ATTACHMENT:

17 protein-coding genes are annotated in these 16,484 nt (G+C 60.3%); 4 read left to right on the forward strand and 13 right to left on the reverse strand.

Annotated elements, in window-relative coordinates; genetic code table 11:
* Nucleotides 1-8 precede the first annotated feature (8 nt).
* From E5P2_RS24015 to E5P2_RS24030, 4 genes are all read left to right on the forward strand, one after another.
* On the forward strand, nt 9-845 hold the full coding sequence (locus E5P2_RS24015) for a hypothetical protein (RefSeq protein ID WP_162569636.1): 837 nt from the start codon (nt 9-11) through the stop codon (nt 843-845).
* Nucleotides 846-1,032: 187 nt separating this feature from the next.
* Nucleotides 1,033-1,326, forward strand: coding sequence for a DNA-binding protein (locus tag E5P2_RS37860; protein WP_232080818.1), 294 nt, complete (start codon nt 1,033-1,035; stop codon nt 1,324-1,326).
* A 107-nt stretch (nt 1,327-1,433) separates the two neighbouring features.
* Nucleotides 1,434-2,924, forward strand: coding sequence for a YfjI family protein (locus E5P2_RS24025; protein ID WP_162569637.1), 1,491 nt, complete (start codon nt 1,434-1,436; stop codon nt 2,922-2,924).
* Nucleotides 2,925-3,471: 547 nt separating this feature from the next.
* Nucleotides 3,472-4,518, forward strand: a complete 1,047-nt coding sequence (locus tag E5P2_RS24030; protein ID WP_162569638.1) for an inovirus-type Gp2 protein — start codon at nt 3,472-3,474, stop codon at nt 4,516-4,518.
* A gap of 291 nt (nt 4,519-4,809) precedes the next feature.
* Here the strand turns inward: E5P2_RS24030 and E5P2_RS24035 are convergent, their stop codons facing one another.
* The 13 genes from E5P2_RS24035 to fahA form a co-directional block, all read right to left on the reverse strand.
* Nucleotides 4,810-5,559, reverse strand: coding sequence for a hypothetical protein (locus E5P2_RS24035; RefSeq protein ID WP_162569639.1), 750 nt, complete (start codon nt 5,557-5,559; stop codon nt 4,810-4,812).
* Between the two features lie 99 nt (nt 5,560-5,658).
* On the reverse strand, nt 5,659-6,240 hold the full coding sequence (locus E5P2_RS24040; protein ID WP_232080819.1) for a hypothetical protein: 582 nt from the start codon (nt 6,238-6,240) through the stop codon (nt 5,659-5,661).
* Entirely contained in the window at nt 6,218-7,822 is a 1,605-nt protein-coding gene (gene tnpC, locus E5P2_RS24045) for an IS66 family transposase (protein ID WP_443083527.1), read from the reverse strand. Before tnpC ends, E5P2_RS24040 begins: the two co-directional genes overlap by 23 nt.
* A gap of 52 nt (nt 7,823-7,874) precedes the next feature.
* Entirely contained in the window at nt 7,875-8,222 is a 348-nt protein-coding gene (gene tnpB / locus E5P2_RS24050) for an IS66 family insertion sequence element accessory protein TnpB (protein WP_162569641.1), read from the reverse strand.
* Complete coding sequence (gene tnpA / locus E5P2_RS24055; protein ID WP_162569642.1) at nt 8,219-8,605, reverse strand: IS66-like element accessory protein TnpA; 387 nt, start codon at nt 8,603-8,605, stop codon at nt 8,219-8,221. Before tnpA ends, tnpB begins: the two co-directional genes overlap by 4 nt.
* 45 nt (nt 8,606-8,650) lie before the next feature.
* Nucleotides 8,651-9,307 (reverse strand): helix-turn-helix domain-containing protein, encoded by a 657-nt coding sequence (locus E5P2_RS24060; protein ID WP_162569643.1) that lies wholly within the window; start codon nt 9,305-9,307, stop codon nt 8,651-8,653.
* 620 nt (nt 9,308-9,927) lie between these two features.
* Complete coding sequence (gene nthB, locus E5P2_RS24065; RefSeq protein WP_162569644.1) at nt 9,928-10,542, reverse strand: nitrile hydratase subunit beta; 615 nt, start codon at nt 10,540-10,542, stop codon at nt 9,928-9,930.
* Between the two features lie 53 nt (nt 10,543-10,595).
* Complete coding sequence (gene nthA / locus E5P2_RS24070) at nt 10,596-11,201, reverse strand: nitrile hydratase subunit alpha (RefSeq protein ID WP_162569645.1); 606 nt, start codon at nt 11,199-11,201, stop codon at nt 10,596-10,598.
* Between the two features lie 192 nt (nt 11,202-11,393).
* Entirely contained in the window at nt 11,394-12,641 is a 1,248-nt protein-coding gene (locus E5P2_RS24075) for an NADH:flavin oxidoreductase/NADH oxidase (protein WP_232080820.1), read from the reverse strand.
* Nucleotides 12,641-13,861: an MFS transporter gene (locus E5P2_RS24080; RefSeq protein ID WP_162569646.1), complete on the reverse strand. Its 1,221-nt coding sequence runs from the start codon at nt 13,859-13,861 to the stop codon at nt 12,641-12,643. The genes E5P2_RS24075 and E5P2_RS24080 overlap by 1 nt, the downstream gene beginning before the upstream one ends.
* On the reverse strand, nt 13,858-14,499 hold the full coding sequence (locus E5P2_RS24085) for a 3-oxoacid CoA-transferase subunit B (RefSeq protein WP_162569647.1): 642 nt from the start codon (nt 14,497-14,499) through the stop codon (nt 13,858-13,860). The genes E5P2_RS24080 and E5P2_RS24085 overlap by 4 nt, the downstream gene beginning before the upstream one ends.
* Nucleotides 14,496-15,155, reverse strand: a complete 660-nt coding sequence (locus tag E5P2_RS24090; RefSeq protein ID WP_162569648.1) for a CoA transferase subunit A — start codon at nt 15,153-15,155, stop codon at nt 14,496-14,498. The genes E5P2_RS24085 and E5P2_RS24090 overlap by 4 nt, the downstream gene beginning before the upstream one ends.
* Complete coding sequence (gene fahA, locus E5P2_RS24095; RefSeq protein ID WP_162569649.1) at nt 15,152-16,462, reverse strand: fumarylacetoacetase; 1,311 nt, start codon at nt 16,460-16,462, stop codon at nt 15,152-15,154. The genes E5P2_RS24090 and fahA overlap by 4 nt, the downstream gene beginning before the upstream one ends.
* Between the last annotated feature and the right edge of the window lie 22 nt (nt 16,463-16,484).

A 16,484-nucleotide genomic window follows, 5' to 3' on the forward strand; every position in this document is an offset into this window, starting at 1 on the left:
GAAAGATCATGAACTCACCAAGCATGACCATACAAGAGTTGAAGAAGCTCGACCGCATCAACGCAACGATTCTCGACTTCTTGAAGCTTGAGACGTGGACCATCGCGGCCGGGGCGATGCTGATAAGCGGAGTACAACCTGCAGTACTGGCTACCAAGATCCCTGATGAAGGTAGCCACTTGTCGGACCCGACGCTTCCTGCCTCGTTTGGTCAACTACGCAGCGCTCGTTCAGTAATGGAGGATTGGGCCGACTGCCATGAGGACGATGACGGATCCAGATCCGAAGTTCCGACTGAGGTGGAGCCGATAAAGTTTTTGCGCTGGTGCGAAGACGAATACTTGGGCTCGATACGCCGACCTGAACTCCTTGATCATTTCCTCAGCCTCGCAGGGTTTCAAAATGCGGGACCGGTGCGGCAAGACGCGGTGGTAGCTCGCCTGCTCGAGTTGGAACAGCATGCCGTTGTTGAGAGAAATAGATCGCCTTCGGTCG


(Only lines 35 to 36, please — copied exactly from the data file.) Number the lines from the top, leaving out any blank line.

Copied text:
A 16,484-nucleotide genomic window follows, 5' to 3' on the forward strand; every position in this document is an offset into this window, starting at 1 on the left:
GAAAGATCATGAACTCACCAAGCATGACCATACAAGAGTTGAAGAAGCTCGACCGCATCAACGCAACGATTCTCGACTTCTTGAAGCTTGAGACGTGGACCATCGCGGCCGGGGCGATGCTGATAAGCGGAGTACAACCTGCAGTACTGGCTACCAAGATCCCTGATGAAGGTAGCCACTTGTCGGACCCGACGCTTCCTGCCTCGTTTGGTCAACTACGCAGCGCTCGTTCAGTAATGGAGGATTGGGCCGACTGCCATGAGGACGATGACGGATCCAGATCCGAAGTTCCGACTGAGGTGGAGCCGATAAAGTTTTTGCGCTGGTGCGAAGACGAATACTTGGGCTCGATACGCCGACCTGAACTCCTTGATCATTTCCTCAGCCTCGCAGGGTTTCAAAATGCGGGACCGGTGCGGCAAGACGCGGTGGTAGCTCGCCTGCTCGAGTTGGAACAGCATGCCGTTGTTGAGAGAAATAGATCGCCTTCGGTCG